In her book, The Battle Hymn of the Tiger Mother, author Amy Chua chronicles her struggle to be the ultimate “Tiger Mom”, pushing her daughters for As in school, banning TV and video games, and making sure they grew up practicing the violin for hours every day. Her reasoning: nothing in life is fun until you’re good at it. And getting good at it means hard work and discipline.
Although Chua’s book has generated boatloads of controversy, I think there’s a big lesson parents can take away from it when it comes to teaching our children about money. In a society where kids now want (and expect) to have everything adults have — including laptops, cell phones and cars — it’s up to parents to teach them that nothing in life is free and that, with discipline, they can be capable of making good financial decisions.
Without that discipline — to pick up on Chua’s theme — kids are going to have a really hard time enjoying their money later in life, when they’re shackled by debt or trapped in high-paying jobs they hate. I think it’s time for us all to sing the battle hymn of the financial tiger mom and start teaching our kids some money smarts and discipline.
Here are a few tips to start with (and please feel free to add your own below):
Don’t just give it to them: Your kids are going to bug you relentlessly for expensive stuff like Wiis and iPads. Saying no is tough — but it’s the first step in teaching them they can’t have anything they want.
Set a family budget with them: Teach them that your family has spending limits and show them what they are. So if they want to have that Wii, they’ll have to pick something else to knock out of the budget.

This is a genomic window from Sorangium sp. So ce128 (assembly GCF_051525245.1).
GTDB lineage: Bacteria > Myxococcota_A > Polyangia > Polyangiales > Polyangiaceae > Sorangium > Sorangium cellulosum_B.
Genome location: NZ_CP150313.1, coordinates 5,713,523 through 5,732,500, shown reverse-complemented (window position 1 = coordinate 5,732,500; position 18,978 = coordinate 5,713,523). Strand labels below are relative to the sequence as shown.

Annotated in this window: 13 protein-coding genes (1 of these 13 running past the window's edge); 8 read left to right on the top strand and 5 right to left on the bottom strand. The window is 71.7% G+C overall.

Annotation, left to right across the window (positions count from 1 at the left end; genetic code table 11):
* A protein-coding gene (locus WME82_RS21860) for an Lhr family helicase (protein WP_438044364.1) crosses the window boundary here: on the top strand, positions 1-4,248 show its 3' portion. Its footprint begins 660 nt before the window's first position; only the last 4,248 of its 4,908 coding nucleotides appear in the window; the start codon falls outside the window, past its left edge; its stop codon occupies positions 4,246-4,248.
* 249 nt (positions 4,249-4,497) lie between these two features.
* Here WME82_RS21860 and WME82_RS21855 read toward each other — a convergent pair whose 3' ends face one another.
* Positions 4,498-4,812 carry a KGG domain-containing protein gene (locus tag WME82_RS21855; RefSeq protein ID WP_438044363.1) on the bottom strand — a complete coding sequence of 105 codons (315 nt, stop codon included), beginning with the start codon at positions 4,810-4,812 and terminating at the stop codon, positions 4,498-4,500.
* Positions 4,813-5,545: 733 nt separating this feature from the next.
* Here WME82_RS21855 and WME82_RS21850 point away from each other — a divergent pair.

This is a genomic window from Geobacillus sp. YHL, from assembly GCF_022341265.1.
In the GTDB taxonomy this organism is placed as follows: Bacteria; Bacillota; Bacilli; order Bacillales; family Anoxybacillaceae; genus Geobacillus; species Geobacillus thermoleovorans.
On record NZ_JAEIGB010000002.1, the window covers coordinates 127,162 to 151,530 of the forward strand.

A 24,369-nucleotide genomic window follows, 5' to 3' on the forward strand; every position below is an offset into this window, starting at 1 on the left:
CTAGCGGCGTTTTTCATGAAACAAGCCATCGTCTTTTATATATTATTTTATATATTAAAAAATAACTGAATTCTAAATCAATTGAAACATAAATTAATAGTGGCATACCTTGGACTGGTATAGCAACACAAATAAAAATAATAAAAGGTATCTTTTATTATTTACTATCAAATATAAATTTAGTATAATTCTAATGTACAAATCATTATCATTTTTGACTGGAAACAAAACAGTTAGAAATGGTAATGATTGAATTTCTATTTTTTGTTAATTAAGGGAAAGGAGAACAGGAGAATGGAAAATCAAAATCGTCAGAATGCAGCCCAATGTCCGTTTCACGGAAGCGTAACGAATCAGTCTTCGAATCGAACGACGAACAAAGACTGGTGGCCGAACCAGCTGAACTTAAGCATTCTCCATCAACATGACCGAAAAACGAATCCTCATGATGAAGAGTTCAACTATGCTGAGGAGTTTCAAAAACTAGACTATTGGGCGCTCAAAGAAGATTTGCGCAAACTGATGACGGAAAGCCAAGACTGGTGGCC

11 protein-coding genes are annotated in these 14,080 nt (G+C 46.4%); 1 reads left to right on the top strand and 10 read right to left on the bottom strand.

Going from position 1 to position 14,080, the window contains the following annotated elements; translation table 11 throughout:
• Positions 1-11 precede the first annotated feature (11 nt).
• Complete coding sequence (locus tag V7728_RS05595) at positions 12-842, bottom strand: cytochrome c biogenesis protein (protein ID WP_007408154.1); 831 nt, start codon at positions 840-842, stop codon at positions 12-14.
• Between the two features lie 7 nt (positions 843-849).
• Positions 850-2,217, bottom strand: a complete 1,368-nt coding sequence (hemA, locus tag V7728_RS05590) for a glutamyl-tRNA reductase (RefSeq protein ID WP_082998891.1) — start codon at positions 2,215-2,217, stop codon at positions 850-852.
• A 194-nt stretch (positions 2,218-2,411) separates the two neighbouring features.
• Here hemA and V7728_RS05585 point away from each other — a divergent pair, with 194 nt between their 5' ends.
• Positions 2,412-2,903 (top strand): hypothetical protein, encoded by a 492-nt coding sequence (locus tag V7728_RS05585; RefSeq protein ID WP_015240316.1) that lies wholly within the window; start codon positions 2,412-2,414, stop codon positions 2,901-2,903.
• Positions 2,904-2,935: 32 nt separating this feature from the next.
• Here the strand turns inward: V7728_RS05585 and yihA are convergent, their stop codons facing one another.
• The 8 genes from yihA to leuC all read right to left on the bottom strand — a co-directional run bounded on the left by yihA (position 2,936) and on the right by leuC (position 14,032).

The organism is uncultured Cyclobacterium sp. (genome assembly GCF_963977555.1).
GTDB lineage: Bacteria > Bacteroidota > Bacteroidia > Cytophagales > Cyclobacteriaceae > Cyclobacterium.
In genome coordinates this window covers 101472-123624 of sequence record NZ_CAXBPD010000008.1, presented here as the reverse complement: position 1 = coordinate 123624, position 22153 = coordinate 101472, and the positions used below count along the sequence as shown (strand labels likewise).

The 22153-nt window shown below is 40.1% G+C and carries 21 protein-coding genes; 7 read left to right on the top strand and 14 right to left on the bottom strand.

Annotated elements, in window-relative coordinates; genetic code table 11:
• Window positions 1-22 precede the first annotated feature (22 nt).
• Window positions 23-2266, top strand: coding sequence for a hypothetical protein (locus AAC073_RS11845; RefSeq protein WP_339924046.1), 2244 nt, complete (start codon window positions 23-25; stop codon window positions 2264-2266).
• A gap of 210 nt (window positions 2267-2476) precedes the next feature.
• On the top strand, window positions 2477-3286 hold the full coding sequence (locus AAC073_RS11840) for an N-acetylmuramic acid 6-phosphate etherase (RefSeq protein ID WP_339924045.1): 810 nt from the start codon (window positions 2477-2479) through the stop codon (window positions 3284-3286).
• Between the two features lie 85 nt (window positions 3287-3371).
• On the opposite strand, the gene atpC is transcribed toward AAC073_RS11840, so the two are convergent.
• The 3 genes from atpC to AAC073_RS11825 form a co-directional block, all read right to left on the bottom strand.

Get them a savings account: Financial products are part of life. Used well, they can be great tools for building wealth. But they can also be a money trap if you don’t understand how they work. A basic bank account teaches kids about interest — and bank fees. It’s a good starting point.
Help them find ways to earn extra money: Your kids should have a chance to earn their own money and save for the things they want to buy. Help them come up with ideas like shoveling neighbours’ snow or doing extra tasks at home. But don’t confuse this with their basic chores — kids also need to understand you don’t get paid for duties that are part of being in a family.
Model good behaviour: If you eat out all the time or spend your weekends at the mall shopping, your kids are going to do the same. The best way to teach your kids discipline around finances is to lead by example. Teach them how to cook and bake, and make meal preparation a family activity. Kids who love cooking are less likely to spend all their money on takeout when they grow up. And avoid using shopping as family entertainment — there are tons of free things you can do instead that will bring you closer together as a family.
Caroline Cakebread is a Toronto-based financial writer and editor. She’s also a recovering academic and the mother of two kids. Check out her personal finance blog for Chatelaine Your Money.